In my view cost savings are always the result of continuous improvement and optimization. As Lean Six Sigma Expert, I am alert to opportunities to stop non value-added activities and to prevent errors from happening rather than repairing them. If you actively pursue this course, you’ll reach a point where fewer people can do the same job – or better still – where the organization has the opportunity to do more with the same people. Choosing the first or the second scenario is a Management decision. When improvement and restructuring are directly linked, you create an environment where people in the organization no longer want to work constructively to improve because it translates into job loss for them! Of course I’m aware that this alone won’t be sufficient. However, by driving continuous improvement and optimization on an organizational scale and by continuously steering in that direction, you will create a lean and mean organization, which can rapidly respond to change and where people feel that they make a difference. Implementing this will take more then a few months of course.
Question 5: Tobias, what are your critical success factors of a good program?
I have five. On paper they seem very easy – almost simplistic – but practice shows this it is not the case
- Each program needs a clear objective. If the vision / purpose of the program is not absolutely clear, you can easily become lost
- Provide adequate resources. If the people and resources are not tailored to the program, the program will inevitably suffer delay
- Make sure your team members have the right skills. If the skills are not available in the team you won’t reach the goal and everyone will become nervous on what to do to get results
- The correct reward. If the incentive is not clear or if the incentive is too small (in the perception of the recipient!) it won’t provide sufficient motivation to overcome all obstacles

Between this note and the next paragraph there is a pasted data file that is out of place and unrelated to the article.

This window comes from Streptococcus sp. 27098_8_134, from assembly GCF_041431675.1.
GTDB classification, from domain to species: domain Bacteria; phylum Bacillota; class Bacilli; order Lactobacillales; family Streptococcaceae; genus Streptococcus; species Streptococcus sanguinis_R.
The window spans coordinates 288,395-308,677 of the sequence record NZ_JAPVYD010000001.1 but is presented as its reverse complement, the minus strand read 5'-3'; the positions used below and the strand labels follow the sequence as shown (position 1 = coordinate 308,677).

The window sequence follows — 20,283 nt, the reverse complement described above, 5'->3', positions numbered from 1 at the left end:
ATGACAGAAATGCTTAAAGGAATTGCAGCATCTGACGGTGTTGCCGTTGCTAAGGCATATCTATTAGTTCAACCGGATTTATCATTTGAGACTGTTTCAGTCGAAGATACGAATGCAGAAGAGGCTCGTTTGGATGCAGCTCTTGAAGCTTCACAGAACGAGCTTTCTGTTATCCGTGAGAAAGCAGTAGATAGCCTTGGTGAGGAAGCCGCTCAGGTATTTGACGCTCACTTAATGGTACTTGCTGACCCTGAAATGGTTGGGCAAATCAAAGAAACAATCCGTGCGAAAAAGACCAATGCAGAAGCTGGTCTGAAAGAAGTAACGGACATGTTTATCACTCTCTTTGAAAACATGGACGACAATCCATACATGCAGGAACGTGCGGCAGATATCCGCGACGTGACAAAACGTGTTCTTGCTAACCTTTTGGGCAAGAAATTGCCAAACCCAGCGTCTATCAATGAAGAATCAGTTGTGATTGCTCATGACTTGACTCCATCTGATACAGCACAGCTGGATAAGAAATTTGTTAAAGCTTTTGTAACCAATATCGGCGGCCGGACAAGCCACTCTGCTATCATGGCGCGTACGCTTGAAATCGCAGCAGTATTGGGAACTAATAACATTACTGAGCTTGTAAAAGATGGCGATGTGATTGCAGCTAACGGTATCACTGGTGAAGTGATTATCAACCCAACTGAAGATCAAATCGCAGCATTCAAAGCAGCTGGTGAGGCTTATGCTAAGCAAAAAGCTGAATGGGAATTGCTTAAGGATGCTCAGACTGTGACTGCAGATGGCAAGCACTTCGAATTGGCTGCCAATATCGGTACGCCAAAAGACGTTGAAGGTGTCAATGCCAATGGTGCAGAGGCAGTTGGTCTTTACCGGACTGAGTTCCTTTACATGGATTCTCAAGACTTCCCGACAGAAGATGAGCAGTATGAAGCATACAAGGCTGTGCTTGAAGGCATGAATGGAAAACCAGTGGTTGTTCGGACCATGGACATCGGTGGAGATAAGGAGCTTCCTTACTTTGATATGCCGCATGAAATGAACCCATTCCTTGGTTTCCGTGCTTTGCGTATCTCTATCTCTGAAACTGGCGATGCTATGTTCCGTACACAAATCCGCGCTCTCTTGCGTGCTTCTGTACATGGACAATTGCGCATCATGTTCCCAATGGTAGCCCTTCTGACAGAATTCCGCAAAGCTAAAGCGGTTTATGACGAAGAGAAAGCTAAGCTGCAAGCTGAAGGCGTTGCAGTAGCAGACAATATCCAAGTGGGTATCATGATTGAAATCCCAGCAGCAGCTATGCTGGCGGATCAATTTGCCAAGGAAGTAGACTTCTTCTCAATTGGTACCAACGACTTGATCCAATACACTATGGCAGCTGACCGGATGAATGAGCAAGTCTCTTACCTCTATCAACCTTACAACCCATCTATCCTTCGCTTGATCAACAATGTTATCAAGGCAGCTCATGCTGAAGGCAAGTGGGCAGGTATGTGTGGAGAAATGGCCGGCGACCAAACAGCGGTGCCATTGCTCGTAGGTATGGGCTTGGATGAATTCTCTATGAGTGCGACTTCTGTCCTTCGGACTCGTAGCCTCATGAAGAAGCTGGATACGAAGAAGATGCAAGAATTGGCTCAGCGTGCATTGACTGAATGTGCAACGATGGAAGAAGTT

- Work with a concrete action plan. If there is no clear action plan, your program will have a false start
With an annual turnover of €3.374 billion (2008) and 20.000 employees worldwide, Wolters Kluwer is an international multimedia house. They are stock listed on the Euronext Amsterdam. For more info: visit www.wolterskluwer.com
Tobias Kuners of Koenders
Tobias Kuners of Koenders earned a BSc in Chemical Technology at the HTS-Amsterdam (nowadays Hogeschool Amsterdam) in 1986, and a corporate MSc in Manufacturing Management at Cranfield Institute of Technology in 1992.
Tobias has 20+ years of solid industrial experience based around the elements of manufacturing and all related processes & operations. He is a cost saver & value maximiser. Grown from being a Technologist to Production & Technical Manager; from Engineering Manager to Operations Manager while enclosing the responsibilities as Business Unit manager where he is accustomed to all aspects & functions associated with profit & loss responsibility. Industries that he has encountered vary from consultancy services to construction; from mechanical engineering to FMCG – industrial plastics to automotive – pharmaceutical.
Tobias has been instrumental for his various International employers over the years to be the driving force behind change environments; delivering the action needed after his managed assessment of core needs. He is both the theorist & the leading practitioner of that which is needed. Most recently with Wolters Kluwer Health, Pharma Solutions he has responsibility for Project, Portfolio, and Program Management and is Six Sigma Trainer for Europe
You can reach Tobias at firstname.lastname@example.org